Here's our draft comparison of a traditional on-premise CFD analysis software and a cloud SaaS solution we provide. Take a look at the difference in price and time spent on the simulations, and keep in mind that the quality of the result is comparable. How would this affect the ROI researched by the Aberdeen Group?




For years, CFD analysis helped design engineers meet both quality and cost targets, and focus on innovating and improving their product simultaneously. At the same time, the complexity of the design process is growing. This means more interactions within the system where multiple physical properties impact the product.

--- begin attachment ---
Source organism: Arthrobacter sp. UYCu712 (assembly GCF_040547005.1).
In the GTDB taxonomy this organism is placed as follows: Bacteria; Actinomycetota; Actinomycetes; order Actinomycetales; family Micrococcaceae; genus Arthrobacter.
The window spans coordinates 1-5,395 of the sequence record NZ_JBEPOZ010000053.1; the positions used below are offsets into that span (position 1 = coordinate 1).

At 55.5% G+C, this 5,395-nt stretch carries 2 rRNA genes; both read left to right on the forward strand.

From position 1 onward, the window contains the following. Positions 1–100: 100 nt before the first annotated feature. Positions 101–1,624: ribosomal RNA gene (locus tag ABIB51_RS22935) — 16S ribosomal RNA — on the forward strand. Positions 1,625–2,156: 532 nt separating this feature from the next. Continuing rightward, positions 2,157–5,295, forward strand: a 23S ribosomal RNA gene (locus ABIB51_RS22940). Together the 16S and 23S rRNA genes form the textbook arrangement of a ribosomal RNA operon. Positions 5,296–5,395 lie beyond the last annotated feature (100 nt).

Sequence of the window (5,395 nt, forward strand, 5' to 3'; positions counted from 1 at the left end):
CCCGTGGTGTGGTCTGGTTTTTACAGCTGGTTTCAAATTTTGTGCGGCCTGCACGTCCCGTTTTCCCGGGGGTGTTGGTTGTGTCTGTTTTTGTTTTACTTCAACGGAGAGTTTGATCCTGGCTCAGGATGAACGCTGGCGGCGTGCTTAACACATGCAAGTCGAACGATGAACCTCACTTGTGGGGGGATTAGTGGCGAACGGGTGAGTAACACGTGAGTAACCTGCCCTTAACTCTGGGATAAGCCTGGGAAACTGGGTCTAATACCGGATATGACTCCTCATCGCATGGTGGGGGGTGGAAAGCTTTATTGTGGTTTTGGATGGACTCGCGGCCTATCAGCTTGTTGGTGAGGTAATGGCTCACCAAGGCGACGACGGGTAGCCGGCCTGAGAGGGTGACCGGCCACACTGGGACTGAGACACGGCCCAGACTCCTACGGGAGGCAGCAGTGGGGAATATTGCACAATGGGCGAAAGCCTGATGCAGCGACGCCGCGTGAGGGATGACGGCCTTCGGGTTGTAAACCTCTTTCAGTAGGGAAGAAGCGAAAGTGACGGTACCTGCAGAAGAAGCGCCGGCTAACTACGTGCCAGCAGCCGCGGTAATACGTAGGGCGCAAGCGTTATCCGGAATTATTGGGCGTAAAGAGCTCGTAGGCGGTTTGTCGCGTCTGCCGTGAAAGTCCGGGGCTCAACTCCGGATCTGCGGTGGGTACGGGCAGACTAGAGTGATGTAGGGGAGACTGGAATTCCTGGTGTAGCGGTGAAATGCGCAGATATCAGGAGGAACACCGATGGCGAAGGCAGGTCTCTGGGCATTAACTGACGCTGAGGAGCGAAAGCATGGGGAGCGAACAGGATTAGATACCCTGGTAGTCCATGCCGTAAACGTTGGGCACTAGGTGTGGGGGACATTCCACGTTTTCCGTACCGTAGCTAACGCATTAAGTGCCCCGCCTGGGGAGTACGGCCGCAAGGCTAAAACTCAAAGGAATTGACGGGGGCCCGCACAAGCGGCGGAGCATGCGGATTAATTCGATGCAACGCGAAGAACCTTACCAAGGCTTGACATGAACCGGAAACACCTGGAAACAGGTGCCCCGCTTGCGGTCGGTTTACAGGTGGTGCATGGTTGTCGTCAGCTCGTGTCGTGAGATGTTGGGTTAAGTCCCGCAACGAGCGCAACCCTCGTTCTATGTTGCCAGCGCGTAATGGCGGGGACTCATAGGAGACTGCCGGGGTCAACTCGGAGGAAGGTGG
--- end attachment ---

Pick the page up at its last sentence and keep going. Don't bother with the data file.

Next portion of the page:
The Aberdeen Group's research showed that companies that provide design engineers with CFD tools to use during design stages are 21% more likely to meet launch dates. The new generation of CFD software reduces the time and the cost of each simulation, making it possible for every designer, not only CFD specialist, to run a simulation while introducing revolutionary new CFD analysis usage practises.

The number of iterations and experiments a contemporary designer can perform should improve the quality and the reliability of the final product even more. At the same time, though we are going to do more lab experiments, the reduction of possible mistakes should shorten the product development schedules even more.

That is a very positive consequence, which we at Ingrid Cloud are proud to contribute to.